Edinburgh Capitals have released former Czech international defenceman Martin Lucka ahead of tomorrow’s home game with Hull Stingrays.
The move did not come as a complete surprise, as player-coach Richard Hartmann had promised fans changes would be made following Sunday’s 4-3 home defeat by Fife Flyers, which left the Caps moored to the bottom of the ten-strong Elite League with just one win in 14 games in all competitions.
Prior to Lucka’s departure, and with the recent re-signing of last season’s star defenceman Michal Dobron, Edinburgh had 12 foreign players and with league rules stipulating a maximum of 11 in the line-up for any one game, the luxury of a “spare player” was something the small budget club were unlikely to maintain long-term.
Lucka, whose career included a seven-year stint in the Czech Extra Liga, renowned as one of the best leagues in Europe, had initially been brought in as Dobron’s replacement and was one of the highest paid players on the Edinburgh books.
Questioned by the Evening News, club co-owner Scott Neil declined to say whether Lucka’s release was to free up wages for further changes, saying only: “We have two important fixtures this weekend with conference rivals Hull Stingrays. It is imperative that results improve, and we must find ways to start winning games.”
Long-serving team captain Martin Cingel admitted the players have been expecting changes and that they only have themselves to blame.
He said: “Every player feels that something needs to be done. We have simply not been getting results. When the coach says he wants to make changes, yes it makes you nervous, especially the younger guys on the team, but the more experienced players realise this kind of pressure comes with the job.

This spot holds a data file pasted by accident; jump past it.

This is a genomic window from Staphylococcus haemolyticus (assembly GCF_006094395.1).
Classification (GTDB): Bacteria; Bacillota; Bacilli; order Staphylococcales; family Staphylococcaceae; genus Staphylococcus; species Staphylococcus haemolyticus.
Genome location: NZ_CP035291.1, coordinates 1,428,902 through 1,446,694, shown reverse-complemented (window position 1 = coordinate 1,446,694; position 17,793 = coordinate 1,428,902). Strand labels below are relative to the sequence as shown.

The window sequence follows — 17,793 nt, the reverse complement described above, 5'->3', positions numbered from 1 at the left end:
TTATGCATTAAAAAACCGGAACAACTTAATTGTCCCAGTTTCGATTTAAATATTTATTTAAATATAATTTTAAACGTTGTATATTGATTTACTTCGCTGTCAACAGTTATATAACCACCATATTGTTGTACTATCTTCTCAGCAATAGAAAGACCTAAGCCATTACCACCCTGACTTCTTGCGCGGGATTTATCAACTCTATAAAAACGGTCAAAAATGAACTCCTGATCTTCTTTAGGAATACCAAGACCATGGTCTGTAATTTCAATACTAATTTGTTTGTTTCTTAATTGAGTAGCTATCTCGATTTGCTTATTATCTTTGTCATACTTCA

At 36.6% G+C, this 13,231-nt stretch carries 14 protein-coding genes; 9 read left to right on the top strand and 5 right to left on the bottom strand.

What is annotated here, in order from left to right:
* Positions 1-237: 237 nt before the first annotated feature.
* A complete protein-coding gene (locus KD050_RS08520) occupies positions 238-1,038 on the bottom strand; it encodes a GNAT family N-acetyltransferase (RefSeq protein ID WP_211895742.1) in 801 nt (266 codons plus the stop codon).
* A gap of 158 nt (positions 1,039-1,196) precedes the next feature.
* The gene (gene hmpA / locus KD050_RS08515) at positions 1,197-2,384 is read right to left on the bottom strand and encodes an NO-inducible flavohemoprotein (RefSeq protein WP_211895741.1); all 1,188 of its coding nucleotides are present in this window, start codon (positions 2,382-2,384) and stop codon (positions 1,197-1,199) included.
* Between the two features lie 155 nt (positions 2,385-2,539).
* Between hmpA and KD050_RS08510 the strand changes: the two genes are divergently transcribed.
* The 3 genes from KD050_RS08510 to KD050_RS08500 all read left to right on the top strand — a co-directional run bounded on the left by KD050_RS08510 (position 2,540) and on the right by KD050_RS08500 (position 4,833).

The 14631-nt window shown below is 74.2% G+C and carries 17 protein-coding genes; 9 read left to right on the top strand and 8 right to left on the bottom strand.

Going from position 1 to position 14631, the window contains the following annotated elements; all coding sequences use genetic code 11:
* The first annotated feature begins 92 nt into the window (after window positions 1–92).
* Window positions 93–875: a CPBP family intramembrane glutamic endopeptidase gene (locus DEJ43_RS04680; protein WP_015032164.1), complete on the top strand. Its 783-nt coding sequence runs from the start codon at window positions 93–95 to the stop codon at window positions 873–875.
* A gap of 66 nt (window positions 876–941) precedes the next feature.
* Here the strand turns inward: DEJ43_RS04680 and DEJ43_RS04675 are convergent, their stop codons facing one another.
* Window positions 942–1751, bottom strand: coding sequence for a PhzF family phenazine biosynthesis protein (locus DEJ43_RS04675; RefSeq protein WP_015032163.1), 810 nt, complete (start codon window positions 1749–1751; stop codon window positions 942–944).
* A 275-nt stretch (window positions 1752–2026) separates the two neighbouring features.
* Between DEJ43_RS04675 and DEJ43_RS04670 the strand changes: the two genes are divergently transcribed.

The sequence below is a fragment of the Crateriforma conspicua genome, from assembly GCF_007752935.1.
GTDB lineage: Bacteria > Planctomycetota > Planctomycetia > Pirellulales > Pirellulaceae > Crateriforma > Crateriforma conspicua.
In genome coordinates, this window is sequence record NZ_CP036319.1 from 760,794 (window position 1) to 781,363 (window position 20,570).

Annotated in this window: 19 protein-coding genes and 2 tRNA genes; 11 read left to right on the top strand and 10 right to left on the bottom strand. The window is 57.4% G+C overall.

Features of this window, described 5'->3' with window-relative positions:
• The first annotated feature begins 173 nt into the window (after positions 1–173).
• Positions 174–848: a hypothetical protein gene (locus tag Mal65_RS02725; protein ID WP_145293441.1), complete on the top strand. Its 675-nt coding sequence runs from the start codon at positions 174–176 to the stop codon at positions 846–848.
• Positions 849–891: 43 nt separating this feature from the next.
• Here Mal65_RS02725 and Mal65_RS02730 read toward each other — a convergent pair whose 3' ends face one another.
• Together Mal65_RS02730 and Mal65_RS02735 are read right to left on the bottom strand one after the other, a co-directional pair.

“I think a professional sportsman, especially in team sports, very rarely goes through his career without getting sacked. It could be you that goes, or your best friend on the team. Yhat’s the way it is in professional sport and nobody is going to change that. You just have to live with it. Most of the time, players respond positively to this kind of pressure and will give even more out on the ice. We all know that any change that comes about has only been done for one reason and that’s to make the team better.”
Prior to tomorrow’s Stingrays clash at Murrayfield (face-off 6pm) for which Capitals are offering fans half-price tickets if purchased on-line via the club website, Cingel will attend a special dinner honouring his long service with the team.
Now in his 11th season with the Capitals, Cingel said: “After playing in Edinburgh for so many years, it’s really nice to be recognised in this way by the club and hopefully everyone will enjoy their evening, and I’m hoping the boys can get the win and put two points on the board. That would be fantastic.
“It’s all been kept a secret from me. Everything has been planned by the club, so what’s happening on the night I have no idea. Obviously I’ll need to remain professional. I’ll be making a speech, but then I’ll have a game to focus on. I’m still going to enjoy myself though; I think there are a few surprises planned for me. ”
The 37-year-old Slovakian, a permanent Edinburgh resident, refused to be drawn on any long-term plans, adding: “I’m fully focused on playing with the Capitals and I have not thought any further ahead than that. If I’m still enjoying playing at the end of the season I might look to carry on for another year. I’m currently assistant coach of the Murrayfield Under-10 side which is something I really enjoy.”